It is no secret that small and medium-sized charities often rely on donations from larger charities which align with their goals. Similarly, it is not undercover that these charities also rely on fundraising volunteers — who add a great deal to revenue — through their incredible and inspirational work in direct sales, community events, and… cake-baking.
I do not disparage any of these techniques; in fact, I welcome them. However, what the third sector needs to realise is that the market is shifting even within their own areas of expertise. Like any market – and the harsh reality is that the charity sector is part of the market – fundraising, communications, events management and the entire marketing mix need to be brought into the 21st century if we are to survive.
We know what small-to-medium charities do. It doesn’t matter if they fill in the gaps left by austerity, if they work in partnership with existing government departments, if they cover a local area to alleviate a condition – or indeed a mixture of all three, they need a coherent communications strategy.
When I was approached to become the Communications Trustee for First Steps ED, an eating disorders charity based in Derby, but operating throughout the East Midlands, one of the first things I recommended was changing the charity’s name. Its website and its social media presence was limiting: we called ourselves First Steps Derbyshire, despite the fact that we’d contracts in Nottingham and beyond.
That initial attempt to open the charity to the East Midlands as a whole was controversial, but was adopted. I am pleased to say that it has been a success: with our fantastic Contracts & Grants Manager, other staff and the board, we have gone from strength-to-strength to extend. We’ve moved into Chesterfield and Loughborough, and I’m not sure that we could have done this without changing the name.
The second act, using my experience in politics, was to implement a social media implementation scheme, which was targeted at specific audiences. We have gone from strength-to-strength in this area, with targeted advertising to those who either need to receive our message of support, to those who need to see the message that we can up-skill their staff in continued professional development. This isn’t hard work: you simply have to identify your core audience and spend a few beans on social media and professional media outlets, such as that on which I am posting.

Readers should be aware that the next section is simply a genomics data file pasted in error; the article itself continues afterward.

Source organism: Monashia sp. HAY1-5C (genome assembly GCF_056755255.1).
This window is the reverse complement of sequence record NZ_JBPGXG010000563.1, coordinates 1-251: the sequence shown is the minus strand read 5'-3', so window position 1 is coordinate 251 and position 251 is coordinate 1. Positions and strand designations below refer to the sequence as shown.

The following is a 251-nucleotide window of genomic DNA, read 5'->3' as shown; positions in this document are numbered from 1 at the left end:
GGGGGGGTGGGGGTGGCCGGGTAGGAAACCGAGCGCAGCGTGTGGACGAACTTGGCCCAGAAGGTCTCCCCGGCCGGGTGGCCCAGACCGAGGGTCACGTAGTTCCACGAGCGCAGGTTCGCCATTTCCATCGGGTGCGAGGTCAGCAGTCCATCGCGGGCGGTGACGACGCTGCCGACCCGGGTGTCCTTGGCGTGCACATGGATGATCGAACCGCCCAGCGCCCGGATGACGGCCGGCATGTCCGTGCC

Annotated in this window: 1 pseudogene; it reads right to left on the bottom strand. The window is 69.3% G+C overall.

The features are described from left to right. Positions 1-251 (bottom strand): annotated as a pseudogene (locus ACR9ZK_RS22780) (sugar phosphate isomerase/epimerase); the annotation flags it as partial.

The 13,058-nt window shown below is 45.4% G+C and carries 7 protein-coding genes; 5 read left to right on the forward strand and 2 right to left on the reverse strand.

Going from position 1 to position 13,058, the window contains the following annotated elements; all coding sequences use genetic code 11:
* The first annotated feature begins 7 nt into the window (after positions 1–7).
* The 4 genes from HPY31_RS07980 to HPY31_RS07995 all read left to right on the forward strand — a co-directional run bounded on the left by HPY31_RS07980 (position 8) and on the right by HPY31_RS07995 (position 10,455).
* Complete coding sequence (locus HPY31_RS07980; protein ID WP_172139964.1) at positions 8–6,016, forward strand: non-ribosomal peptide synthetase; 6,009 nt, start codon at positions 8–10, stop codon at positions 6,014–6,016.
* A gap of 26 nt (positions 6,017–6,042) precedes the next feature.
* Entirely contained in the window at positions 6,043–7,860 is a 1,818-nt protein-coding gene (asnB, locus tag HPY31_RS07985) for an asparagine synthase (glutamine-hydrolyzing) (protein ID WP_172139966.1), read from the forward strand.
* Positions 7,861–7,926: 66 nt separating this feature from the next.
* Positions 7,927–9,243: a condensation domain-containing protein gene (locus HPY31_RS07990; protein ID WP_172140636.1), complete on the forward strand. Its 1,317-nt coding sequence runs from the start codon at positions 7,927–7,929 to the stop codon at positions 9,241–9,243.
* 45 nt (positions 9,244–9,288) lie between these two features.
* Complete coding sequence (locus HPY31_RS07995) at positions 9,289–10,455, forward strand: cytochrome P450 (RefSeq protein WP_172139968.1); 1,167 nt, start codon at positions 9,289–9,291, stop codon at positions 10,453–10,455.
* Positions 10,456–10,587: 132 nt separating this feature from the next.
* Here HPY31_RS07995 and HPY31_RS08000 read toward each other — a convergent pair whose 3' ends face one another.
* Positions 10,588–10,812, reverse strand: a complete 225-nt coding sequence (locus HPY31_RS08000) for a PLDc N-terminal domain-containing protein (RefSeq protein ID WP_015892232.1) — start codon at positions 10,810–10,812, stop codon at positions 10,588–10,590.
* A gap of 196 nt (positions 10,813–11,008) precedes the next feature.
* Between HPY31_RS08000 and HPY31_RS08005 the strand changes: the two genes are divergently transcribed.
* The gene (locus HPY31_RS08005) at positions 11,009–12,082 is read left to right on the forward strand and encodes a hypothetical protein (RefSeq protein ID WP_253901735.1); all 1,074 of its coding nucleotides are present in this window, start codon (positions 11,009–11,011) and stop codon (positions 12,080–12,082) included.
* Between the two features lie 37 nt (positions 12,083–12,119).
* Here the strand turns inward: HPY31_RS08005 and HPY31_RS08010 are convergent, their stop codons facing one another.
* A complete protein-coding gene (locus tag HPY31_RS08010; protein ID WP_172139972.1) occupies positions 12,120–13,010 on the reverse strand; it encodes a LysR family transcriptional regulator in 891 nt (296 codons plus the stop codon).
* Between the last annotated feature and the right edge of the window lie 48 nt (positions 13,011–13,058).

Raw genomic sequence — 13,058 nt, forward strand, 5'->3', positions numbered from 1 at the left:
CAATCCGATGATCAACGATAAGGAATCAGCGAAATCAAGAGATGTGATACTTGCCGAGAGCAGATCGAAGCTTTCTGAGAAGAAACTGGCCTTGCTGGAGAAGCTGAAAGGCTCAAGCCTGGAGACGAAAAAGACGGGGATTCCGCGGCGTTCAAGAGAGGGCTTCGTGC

The third act that I made was to ensure that our website was open to a more corporate feel, where we could integrate both our service model and to showcase our achievements. This, at first, did not work; dwell time on the website reduced, and so did referrals. But I learnt from those mistakes by ensuring that we pulled it back and ensured that the site became more service-user facing, alongside having the corporate element.
The fourth was to obtain a Google Grant for AdWords. I’m pleased to say that we are experimenting with this presently. The people at Google are fantastic, considering that they offer thousands of dollars of free advertising for charities who obtain the grant.
The fifth was to ensure that we were GDPR compliant with our new mailing list, after I had seen a subpar newsletter going out prior to my coming on board. We switched to MailChimp, and in doing so, our click-through ratio has increased exponentially.
Further, there are modifications to the website such as directly selling our CPD products and tickets to functions and gigs, which are proving successful.
All of this brings me back to the entire point: Why do small-to-medium sized charities continue to rely on a small number of grant funders whilst not exploring other options? Why aren’t those charities doing what the bigger ones are, showcasing their Ambassadors’ and volunteers’ work?
I went dry in January for First Steps ED and managed to raise £200. This might not sound like a lot, but when we have volunteers running marathons and joining in community events for us, it all adds up – and this is driven by social strategy.
What we must also continue to keep in mind is that people also donate to charities in legacy giving. What is wrong with mailshotting potential donors – DPA (2018) permitting – to ask them for their assistance? Nothing at all. This is how and why bigger charities have gone from strength-to-strength.
In short, small-to-medium charities aspiring to grow need to adopt the new landscape. If they don’t, they will die. It’s as simple as that.
If you’re reading this and you’re a member of staff for fundraising/comms/marketing, or a trustee like me, and these things haven’t yet gripped you, I would recommend that you start firstly with your website and social media presence. Everything else comes from there.